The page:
But, we have reached a critical juncture with regard to our support of basic research in the sciences. The war on terror, the uneven economic expansion of the last three years, and the budget deficit have weakened government resolve to invest in basic research. This is happening just when we should be investing more, not less in basic research in science and engineering. As the lesson of the transistor shows, the scientific breakthroughs of today become the transformative technologies of tomorrow. The resulting economic growth will repay the investment many times over.

Moreover, broad funding is important because science and engineering have become multidisciplinary. Contemporary research leaps traditional boundaries, as once distinct disciplines necessarily inform each other in order to achieve new breakthroughs. Moreover, as interdisciplinary teams collaborate on an issue, it is less likely that a line of research will end in a scientific cul-de-sac, and more probable that it will open up new avenues to explore.

Consider. If someone asked you to design more effective and sturdier armor for soldiers, would you begin by studying the manipulation of matter at the molecular level? Probably not. And yet, researchers in nanotechnology — the practice of manipulating matter at the atomic or molecular level — have made great strides toward developing strong protective clothing for soldiers, in the form of “dynamic armor” which can be activated quickly on the battlefield.

The possible military and security applications of nanotechnology also include new medical treatments which could make battlefield medicine swifter and more effective, and create nano-scale sensors for detecting chemical or biological attacks.

Already, scientists at Johns Hopkins University have developed a self-assembling protein gel which can stimulate biological signals to quicken the growth of cells. Using a combination of cells, engineered materials, and biochemical factors the gel can replace, repair, or regenerate damaged tissues.

Indeed, nanotechnology has quickly become a quintessentially multi-disciplinary field, with a wide variety of promising applications resulting from the fundamental research in this area:

  • Materials scientists have already found ways to integrate nanomaterials into everyday products which can be found in everything from automobiles to eyeglasses, paint, and sunscreen.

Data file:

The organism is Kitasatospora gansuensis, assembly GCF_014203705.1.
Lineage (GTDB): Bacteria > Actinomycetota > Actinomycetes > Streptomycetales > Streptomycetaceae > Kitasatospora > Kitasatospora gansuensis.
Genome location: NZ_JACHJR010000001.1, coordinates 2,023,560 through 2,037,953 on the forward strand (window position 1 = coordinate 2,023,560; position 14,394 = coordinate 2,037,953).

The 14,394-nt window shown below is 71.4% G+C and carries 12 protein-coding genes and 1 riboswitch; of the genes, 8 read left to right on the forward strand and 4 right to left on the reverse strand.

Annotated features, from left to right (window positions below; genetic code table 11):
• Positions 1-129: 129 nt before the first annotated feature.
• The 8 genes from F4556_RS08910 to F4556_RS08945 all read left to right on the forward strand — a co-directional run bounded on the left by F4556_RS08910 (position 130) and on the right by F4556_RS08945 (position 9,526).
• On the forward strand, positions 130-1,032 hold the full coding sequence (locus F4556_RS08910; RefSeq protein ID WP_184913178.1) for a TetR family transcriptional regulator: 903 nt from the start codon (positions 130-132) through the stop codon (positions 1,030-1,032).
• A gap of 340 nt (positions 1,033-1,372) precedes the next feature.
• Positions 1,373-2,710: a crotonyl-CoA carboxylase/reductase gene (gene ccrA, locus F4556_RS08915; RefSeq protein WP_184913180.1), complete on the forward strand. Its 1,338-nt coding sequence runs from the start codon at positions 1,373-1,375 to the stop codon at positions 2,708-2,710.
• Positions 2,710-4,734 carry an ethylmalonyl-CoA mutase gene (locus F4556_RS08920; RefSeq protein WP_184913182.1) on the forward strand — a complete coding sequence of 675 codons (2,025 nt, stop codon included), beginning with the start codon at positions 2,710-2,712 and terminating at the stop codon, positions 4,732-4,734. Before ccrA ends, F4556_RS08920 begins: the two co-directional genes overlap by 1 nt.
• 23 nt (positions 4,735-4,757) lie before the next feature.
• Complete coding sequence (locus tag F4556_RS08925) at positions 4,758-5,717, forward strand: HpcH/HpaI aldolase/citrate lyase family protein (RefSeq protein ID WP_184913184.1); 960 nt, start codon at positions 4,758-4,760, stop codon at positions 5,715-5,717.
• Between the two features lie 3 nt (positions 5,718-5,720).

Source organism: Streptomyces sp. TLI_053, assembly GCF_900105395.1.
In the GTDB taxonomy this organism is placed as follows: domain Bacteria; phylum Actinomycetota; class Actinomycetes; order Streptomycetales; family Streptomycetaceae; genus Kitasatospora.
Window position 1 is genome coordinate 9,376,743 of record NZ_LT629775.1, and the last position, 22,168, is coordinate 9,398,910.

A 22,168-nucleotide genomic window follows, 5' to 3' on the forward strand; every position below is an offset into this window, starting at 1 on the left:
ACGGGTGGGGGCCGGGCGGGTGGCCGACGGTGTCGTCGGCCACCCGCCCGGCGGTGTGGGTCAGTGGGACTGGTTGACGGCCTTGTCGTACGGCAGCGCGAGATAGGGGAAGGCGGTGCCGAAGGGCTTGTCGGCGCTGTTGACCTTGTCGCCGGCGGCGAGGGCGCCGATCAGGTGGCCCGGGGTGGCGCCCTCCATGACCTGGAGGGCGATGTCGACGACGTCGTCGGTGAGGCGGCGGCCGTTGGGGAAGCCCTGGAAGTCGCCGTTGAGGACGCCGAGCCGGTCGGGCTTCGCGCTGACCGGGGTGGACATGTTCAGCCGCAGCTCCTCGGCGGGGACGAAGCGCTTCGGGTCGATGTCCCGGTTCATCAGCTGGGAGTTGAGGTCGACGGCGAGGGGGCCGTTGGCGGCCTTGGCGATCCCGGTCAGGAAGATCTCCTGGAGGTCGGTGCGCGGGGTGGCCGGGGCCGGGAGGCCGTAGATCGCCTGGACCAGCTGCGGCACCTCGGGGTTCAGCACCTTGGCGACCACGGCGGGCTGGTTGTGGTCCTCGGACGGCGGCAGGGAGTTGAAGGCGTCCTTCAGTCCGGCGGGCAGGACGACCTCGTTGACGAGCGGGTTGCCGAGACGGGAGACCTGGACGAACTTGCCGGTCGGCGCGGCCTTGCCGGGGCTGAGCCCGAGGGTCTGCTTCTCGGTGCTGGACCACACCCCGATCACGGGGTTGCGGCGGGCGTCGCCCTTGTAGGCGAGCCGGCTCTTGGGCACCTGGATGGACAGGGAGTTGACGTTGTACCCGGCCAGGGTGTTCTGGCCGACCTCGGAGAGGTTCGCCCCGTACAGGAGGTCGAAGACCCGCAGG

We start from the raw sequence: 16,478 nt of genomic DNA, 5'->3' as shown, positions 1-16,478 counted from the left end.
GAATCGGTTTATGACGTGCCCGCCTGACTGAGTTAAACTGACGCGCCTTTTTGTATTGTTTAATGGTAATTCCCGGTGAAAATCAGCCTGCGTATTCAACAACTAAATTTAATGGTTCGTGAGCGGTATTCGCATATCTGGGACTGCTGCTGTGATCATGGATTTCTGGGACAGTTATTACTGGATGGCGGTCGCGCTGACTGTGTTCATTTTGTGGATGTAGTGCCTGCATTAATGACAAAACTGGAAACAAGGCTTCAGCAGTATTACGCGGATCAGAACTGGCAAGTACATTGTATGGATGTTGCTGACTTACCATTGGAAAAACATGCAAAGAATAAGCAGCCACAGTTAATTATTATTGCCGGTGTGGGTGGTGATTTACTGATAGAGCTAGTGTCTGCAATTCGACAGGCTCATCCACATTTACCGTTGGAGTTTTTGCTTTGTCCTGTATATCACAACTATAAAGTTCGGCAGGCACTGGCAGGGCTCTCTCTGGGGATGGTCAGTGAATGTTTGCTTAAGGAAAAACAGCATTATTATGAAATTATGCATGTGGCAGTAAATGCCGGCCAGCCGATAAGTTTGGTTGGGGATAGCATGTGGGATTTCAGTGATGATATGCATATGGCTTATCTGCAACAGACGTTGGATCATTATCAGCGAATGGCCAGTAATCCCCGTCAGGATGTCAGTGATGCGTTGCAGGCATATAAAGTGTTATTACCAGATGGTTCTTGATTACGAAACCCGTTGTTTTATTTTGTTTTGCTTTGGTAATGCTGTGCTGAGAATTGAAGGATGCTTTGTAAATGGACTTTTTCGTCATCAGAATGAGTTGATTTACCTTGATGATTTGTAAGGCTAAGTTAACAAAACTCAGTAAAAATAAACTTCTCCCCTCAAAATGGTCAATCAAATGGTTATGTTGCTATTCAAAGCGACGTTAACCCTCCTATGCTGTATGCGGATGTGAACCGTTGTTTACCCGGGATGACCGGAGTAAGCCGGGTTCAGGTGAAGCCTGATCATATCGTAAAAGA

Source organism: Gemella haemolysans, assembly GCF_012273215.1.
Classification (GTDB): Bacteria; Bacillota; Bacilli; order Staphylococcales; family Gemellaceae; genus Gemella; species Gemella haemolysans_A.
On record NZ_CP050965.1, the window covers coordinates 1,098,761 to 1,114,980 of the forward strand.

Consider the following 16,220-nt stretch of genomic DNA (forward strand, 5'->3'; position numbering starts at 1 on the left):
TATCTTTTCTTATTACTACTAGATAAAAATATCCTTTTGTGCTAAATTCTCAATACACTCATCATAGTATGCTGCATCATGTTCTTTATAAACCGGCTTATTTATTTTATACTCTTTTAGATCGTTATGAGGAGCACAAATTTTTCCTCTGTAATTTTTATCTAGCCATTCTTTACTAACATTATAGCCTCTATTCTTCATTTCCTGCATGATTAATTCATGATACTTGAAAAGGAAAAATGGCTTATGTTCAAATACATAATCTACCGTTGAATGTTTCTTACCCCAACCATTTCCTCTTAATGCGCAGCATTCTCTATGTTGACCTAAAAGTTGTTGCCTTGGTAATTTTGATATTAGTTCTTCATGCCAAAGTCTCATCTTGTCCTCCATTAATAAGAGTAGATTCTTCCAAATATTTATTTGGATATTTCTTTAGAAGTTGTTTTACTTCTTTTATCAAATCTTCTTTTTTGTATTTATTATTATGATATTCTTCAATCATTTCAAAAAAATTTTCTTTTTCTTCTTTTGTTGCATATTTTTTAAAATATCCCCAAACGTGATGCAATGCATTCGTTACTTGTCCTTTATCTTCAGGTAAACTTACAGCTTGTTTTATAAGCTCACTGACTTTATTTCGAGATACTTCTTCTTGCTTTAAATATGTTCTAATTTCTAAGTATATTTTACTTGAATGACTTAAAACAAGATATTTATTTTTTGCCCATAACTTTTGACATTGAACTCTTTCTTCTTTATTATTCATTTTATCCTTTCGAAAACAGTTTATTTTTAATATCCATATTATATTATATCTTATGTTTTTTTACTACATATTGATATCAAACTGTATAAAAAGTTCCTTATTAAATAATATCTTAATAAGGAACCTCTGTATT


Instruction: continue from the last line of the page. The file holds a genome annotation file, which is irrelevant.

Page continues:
• Engineers have developed nano-thin magnetic materials which enhance computer hard-drive memory.
  • Carbon nanotubes, a remarkable all-purpose structure, can strengthen materials, or can function as metals or semiconductors.
  • Medical researchers are working on nano-scale methods of drug delivery, as well as therapeutic technologies.

Doubtless, we see only the tip of the nanotechnology iceberg. But, we may be confident that important new advances will continue to come from this exciting area of inquiry.

Disciplinary walls also have tumbled in medicine, where physicists continue to develop new sophisticated MRI technologies, informing doctors about the body’s internal organs. Recently, researchers at Duke, and here, at Harvard, have developed methods of making MRI "movies," which can be used to produce sequential images of blood moving through vessels, and air moving through the lungs.

To develop these techniques, physicists, with years of study in the properties of gasses and fluids, have collaborated extensively with medical researchers and doctors at both research universities, to produce tools that required both conceptual leaps and extensive refinement. Thanks to breakthroughs like these, doctors can make better diagnoses, using safer, noninvasive tools.

There are roughly 10 to 12 million nuclear medicine imaging and therapeutic procedures used in the United States annually. Nuclear byproduct material is used in radiopharmaceuticals, imaging devices, surgery devices, and teletherapy units. Radioisotopes identify drug-resistant diseases, while radiation sterilizes tissues to aid in healing serious injuries. These tools are offshoots of basic research in the physical sciences, conducted primarily without specific medical applications in mind.

Transformative technologies do not come with instruction books for use. We rely on the energy and creativity of scientists in both the public and private sectors to develop the tools and applications which change our world. Sustaining our national capacity for innovation means preparing the ground for the next transformative technology, by investing — in research and in the talent to make it happen.

As unexpected as some new technologies may be, however, there are moments when certain fields seem ripe for innovation. In the 1960s, for instance, computer scientists did not necessarily envision the laptop — but they understood clearly the enormous room for advances in their field.

The same may be said now of new alternative energy sources. Fuel-cell technology holds great promise. Hydrogen-powered fuel-cell cars would reduce our dependence on oil and the gas emissions which contribute to global warming.